23 (Fri) April 2021
Acorn with Bright Red Vines
-Changgok, Sujeong, Seongnam, Gyeonggi, Republic of Korea-
with DJ and IZ
Newbery 100 Medals, 100 Meals (44) (see 100 NEWBERY M&Ms)
While reading the 100 books that have been awarded the annual Newbery Medal since 1922, I will also attempt to create one dish for every book, a dish that is directly referenced in or indirectly inspired by the events of the book. Food plays a strong role in many of the stories; not surprising as the characters in most of the books are faced with adversity of some sort, including poverty, so they’re often very hungry and thus grateful whenever they get a bite to eat – as we all should be at every meal (i.e., give us this day our daily bread). The dishes will be featured as posts on Give Me This Day.
Miss Hickory (1947) by Carolyn Sherwin Bailey, illustrated by Ruth Stiles Gannett. The book is about Miss Hickory, a doll with twig limbs and a hickory nut head, who is left behind when her human family moves away and forced to survive in the woods with/against the animals of the forest until one day, bizarrely, she grafts herself onto an apple tree.
Didn’t like it. Couldn’t see the point of the story, or what any of the characters were trying to accomplish. Even worse, I couldn’t stop imagining the characters in my head as creepy claymation figures.
Stand-up comedian Sarah Silverman has a Netflix special in which she notes that squirrels bury their acorns and later forget where, essentially planting trees in the process.
[paraphrased in part]
Squirrel found a plump acorn, good winter food because of its rich meat. He dug a hole, deep and close to an oak tree. He buried his acorn and, in order to make no mistake about finding it, he placed a bright red vine beside the hole for a marker. Then Squirrel was off again, climbing trees, waving his beautiful tail and feeling satisfied with himself.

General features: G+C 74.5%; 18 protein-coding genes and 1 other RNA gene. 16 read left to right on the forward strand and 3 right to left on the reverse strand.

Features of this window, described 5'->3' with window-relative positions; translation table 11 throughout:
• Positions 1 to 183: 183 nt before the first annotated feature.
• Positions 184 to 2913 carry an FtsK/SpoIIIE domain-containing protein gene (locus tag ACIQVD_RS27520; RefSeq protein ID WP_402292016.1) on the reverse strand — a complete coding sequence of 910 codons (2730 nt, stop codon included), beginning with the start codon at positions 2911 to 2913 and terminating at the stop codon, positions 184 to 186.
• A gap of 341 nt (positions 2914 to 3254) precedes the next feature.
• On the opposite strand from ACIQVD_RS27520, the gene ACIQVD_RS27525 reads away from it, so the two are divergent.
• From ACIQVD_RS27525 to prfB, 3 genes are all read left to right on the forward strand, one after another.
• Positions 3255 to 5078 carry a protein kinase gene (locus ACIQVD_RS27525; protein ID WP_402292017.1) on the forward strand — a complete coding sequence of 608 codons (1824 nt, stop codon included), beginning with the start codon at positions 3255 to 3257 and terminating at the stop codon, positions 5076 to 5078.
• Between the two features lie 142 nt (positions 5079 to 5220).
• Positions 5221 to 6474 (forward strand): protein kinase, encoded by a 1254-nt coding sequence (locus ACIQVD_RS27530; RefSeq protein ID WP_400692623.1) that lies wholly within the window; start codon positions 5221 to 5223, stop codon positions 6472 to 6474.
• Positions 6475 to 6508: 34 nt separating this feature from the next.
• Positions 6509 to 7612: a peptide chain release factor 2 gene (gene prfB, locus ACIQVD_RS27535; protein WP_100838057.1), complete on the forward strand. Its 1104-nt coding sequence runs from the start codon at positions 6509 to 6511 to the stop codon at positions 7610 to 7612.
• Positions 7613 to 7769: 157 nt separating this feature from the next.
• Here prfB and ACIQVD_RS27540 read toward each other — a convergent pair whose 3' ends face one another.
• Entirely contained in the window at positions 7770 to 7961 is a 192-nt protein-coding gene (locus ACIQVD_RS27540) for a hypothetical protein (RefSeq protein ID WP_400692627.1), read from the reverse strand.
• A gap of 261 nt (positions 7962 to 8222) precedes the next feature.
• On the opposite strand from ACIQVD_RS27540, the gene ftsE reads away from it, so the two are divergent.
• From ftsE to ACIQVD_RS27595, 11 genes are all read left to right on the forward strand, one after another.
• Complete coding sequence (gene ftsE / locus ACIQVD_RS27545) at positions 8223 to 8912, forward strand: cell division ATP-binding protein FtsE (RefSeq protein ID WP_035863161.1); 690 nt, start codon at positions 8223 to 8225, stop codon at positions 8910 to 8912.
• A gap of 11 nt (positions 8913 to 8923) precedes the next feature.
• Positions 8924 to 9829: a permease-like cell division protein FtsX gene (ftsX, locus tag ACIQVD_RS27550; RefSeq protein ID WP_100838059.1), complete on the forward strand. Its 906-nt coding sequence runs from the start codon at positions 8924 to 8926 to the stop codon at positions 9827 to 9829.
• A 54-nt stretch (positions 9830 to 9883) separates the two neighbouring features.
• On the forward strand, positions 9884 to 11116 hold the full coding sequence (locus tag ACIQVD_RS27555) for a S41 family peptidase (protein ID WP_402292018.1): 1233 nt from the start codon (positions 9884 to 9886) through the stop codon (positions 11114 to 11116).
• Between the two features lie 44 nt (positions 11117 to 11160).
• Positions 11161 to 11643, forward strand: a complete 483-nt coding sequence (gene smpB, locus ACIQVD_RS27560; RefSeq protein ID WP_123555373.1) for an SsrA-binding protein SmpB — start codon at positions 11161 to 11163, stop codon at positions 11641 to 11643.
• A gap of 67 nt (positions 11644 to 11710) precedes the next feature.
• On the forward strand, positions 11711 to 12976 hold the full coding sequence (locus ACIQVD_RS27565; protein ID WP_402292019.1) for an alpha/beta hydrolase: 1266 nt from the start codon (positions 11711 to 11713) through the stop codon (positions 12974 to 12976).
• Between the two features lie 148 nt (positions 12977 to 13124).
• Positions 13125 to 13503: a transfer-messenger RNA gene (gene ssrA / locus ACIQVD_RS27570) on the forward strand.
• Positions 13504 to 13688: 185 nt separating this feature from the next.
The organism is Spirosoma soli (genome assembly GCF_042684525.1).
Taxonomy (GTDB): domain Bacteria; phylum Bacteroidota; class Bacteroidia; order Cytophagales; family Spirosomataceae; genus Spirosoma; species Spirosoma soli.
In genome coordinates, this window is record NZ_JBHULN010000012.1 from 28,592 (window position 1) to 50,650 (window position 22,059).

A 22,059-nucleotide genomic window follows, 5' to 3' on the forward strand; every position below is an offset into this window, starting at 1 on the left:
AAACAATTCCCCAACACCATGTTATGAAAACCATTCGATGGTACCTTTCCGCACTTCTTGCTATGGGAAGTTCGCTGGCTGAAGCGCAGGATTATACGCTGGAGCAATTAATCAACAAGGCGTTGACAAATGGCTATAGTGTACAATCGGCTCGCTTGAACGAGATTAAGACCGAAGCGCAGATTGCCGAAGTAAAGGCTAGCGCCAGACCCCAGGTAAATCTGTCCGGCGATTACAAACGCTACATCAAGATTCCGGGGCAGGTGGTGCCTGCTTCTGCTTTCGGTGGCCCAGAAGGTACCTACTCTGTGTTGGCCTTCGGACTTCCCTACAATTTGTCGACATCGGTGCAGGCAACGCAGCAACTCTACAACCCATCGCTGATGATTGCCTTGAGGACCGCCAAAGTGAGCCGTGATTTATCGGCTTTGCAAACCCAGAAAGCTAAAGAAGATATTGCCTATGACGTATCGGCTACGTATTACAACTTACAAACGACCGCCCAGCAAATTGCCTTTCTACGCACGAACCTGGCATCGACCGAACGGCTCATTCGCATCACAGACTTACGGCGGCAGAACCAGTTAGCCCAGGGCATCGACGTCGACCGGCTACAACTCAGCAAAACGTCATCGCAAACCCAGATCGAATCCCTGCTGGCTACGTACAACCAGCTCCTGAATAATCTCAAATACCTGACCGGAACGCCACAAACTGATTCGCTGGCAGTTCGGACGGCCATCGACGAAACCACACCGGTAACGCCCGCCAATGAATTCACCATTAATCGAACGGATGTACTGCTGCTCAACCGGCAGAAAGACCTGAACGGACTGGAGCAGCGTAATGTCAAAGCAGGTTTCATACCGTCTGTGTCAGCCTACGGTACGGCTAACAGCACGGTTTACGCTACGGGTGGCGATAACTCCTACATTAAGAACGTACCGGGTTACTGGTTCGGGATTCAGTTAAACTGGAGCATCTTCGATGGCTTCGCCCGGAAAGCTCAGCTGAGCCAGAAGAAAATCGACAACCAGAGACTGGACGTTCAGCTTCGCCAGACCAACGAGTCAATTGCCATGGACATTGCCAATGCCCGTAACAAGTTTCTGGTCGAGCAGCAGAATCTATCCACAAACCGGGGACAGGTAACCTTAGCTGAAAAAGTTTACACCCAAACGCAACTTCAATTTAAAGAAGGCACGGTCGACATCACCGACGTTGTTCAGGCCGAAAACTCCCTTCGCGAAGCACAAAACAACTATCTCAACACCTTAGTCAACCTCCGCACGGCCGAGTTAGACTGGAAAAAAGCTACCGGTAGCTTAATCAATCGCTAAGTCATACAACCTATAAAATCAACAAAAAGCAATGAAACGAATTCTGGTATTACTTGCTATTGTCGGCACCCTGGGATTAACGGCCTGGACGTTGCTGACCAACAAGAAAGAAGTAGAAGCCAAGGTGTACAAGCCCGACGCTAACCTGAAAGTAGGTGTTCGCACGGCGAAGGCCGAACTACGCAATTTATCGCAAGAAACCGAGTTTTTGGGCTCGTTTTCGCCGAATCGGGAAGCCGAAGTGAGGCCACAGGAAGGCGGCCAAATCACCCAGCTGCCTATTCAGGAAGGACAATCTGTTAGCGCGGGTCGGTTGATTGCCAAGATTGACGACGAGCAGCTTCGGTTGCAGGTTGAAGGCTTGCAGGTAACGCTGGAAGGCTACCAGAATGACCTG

The exercise gave Squirrel and appetite. At the end of an hour he was hungry. “What I need is a large meaty acorn rich in vitamins.”
So Squirrel went back to an oak tree that had a bright red vine at its roots. He dug and dug. He scurried from one spot to another. He excavated here, there; hither and yon. Alas, the woods were full of oak trees with bright red vines trailing on the ground around them. Squirrel had again forgotten where he had buried a nut for his winter store.
As far as I can recall, this was likely my first time making dotori muk from scratch – not exactly scratch, not from raw acorns like my grandmother used to (see generally 2.299 Dotori Muk Muchim), though I don’t know if raw acorns can be purchased these days.
It was super easy.
Then again, it looked, tasted, felt exactly like the pre-made cakes in the supermarket (see for example 12.033 Dotori Muk Muchim), so perhaps not even worth the small effort.
The purple sprouts = “bright red vines” (in case that wasn’t clear).
(See also FOODS)
(See also PLACES)